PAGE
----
From host Seth MacFarlane’s stiff, mistimed delivery to the front runner for best picture getting snubbed in the directing category, every element of this year’s Oscar ceremony can be summed up in one word: awkward. This applies to Shirley Bassey’s incessant showboating while performing her famous Bond song (Adele outshone her in every way), to the Academy’s affirmative action picks for its Oscar Experience College Search, to the subtly offensive Jaws (1975) music interrupting a thoughtful acknowledgement of laid-off workers, to all the male celebrities making Movember a year-round thing, and to Kristen Stewart looking like she just rolled out of bed or possibly a punctured mattress in a crack house.
As to be expected, MacFarlane’s peculiar brand of jokes turned out a bit hit and miss, bordering on the tasteless and utterly non-sequitur, such as when an even stiffer William Shatner popped up as Captain James T. Kirk to introduce a song about actresses bearing their breasts. Classy. There was also a cheap crack about Christians at some point as well as a, uh, “stiff with a vengeance” closing number with Kristin Chenoweth about calling the nominees losers. Is that seriously the note on which producers Neil Meron and Craig Zadan wanted to leave the audience?
Mind you, awkward isn’t always such a bad thing. Jennifer Laurence from Silver Linings Playbook won me over with her sincerity, unintentionally admonishing the crowd for reacting a tad condescendingly to her tripping on the stairs, and I can’t recall ever laughing as hard during an Academy Awards ceremony as when the Nazi officer burst in to scream, “He’s gone!” MacFarlane was wise to embrace and incorporate the fact that he didn’t belong there in his routine, making up for one of the worst opening monologues in Oscar history with his “live free or die stiff” attitude.
All right, let’s look at the awards. Before her misstep (I’ll let you decide to which I’m referring), Lawrence was declared the winner for best actress in a leading role, as I’d hoped she would be. Christoph Waltz, who stole every scene in Django Unchained, was also my pick for best supporting actor. Meanwhile, anyone who’d seen the trailer for Les Miserables knew Anne Hathaway was a shoe-in for best actress in a supporting role, and anyone who’d ever seen an Oscar telecast knew Lincoln’s Daniel Day Lewis was going to take home the golden statuette for best actor in a leading role. His acceptance speech, by the way, proved both classy and charming in its irreverence, not to mention a breath of fresh air after Quentin Tarantino’s trademarked narcissism.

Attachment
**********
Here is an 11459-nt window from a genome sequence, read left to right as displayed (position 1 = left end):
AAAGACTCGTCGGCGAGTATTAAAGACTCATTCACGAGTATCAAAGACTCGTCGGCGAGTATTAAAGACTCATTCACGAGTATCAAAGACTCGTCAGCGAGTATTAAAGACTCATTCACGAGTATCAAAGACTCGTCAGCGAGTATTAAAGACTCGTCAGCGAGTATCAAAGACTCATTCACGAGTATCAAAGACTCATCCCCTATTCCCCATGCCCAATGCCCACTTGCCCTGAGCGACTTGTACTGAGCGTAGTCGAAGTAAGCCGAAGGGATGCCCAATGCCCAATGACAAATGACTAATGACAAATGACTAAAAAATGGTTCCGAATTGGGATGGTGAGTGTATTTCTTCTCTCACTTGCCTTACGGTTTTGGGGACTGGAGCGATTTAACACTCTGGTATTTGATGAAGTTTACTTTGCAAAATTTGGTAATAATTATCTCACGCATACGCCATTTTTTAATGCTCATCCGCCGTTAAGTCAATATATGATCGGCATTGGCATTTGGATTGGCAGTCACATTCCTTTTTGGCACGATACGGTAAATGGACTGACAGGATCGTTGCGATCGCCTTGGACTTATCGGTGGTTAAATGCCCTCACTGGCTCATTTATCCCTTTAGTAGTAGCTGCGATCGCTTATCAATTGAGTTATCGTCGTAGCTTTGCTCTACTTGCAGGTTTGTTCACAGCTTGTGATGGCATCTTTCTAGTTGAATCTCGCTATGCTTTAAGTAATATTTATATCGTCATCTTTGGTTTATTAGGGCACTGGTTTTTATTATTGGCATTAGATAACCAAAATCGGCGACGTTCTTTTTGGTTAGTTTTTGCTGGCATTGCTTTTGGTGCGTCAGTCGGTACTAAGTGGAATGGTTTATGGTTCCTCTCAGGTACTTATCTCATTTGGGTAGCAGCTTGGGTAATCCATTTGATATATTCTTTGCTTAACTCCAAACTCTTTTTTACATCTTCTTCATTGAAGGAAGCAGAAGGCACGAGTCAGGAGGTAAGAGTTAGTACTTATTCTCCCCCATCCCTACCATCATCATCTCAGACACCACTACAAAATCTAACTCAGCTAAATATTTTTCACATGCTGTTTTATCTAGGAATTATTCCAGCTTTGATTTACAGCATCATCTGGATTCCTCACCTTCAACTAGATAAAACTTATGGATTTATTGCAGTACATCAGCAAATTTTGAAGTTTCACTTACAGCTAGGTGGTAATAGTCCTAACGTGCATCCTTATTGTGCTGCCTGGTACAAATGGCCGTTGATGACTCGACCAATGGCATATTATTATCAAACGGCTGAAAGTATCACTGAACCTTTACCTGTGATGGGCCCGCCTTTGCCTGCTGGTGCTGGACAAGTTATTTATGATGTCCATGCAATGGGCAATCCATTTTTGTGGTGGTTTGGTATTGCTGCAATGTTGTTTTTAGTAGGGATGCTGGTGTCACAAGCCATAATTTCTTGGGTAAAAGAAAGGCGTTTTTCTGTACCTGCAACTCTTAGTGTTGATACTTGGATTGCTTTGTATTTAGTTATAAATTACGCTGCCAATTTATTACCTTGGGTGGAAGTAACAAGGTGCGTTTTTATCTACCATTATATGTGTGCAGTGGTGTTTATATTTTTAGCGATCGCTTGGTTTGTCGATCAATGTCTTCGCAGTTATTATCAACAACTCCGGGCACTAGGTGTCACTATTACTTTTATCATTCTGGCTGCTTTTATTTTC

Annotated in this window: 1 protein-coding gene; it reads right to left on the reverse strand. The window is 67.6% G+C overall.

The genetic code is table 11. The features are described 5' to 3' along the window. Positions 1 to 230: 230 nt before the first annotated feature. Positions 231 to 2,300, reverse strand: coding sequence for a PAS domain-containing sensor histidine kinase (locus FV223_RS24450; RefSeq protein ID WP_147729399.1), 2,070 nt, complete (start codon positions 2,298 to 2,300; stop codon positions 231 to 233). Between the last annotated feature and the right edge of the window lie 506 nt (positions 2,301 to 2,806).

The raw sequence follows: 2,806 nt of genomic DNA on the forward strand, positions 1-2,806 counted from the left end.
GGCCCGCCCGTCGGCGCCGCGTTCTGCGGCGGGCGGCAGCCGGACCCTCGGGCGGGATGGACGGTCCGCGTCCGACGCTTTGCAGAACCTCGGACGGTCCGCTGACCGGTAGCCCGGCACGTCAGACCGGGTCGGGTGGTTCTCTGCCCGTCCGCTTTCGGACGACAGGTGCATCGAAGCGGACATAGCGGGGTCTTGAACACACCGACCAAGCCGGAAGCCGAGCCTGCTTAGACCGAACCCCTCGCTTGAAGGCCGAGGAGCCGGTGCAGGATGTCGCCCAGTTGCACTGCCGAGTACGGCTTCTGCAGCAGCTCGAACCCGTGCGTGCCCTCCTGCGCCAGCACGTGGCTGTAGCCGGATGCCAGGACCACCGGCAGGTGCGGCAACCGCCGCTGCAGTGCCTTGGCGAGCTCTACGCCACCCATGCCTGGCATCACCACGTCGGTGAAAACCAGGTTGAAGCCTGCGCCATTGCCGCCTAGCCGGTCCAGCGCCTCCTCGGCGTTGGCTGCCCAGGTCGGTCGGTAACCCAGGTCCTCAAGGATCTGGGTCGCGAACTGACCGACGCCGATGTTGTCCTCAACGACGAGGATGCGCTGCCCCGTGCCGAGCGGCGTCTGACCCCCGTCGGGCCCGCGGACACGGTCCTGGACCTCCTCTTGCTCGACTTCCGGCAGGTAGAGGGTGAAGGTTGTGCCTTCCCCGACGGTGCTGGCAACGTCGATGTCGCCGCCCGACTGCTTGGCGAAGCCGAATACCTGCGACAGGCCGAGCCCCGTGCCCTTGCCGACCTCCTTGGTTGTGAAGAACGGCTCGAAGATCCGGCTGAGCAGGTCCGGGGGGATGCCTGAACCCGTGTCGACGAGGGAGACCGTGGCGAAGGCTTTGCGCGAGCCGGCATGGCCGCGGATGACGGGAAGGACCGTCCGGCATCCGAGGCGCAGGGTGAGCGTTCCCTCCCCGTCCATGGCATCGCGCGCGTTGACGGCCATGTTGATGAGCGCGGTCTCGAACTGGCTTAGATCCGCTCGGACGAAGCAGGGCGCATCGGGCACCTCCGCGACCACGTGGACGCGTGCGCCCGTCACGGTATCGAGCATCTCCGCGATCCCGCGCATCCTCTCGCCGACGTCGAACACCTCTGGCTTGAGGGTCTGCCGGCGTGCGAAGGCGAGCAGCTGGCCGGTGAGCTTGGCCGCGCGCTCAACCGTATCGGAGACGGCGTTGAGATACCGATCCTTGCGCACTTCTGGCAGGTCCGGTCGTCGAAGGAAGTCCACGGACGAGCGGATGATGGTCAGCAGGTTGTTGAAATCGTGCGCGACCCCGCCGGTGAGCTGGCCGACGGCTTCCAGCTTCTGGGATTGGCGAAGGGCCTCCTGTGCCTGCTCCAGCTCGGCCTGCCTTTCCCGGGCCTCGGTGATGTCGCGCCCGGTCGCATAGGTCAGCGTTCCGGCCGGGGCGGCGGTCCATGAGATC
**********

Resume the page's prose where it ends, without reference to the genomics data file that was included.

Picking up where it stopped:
Argo won every other major category in which it was nominated, by which I mean film editing, adapted screenplay, and, of course, best picture. I find this intriguing because Ang Lee’s Life of Pi took home the most Oscars, including the one for directing and a whole bunch of technical awards, which, lest we forget, are the Academy members’ way of saying they love you but will marry someone else because of the lifestyle he or she can provide. Incidentally, this left very little appreciation for Lincoln, the other perceived contender this year. I guess people haven’t yet forgiven Steven Spielberg for War Horse (2011).
What I’m trying to convey here is we had a genuine race on our hands, and that will make any award show exciting to watch. For all of the night’s awkwardness and gazillion tributes to Rob Marshall’s Chicago (2002), I can’t recall an Oscar telecast ever zipping by so fast. The same way Michelle Obama was bound to shine in light of the lowbrow humour, rampant misogyny, and wooden performances (hey, at least she didn’t have to announce Zero Dark Thirty as the best picture winner), MacFarlane could never have hosted the worst ceremony in Academy Awards history by virtue of the main attraction, the nominated films, garnering genuine interest for once. It was a good day to be stiff.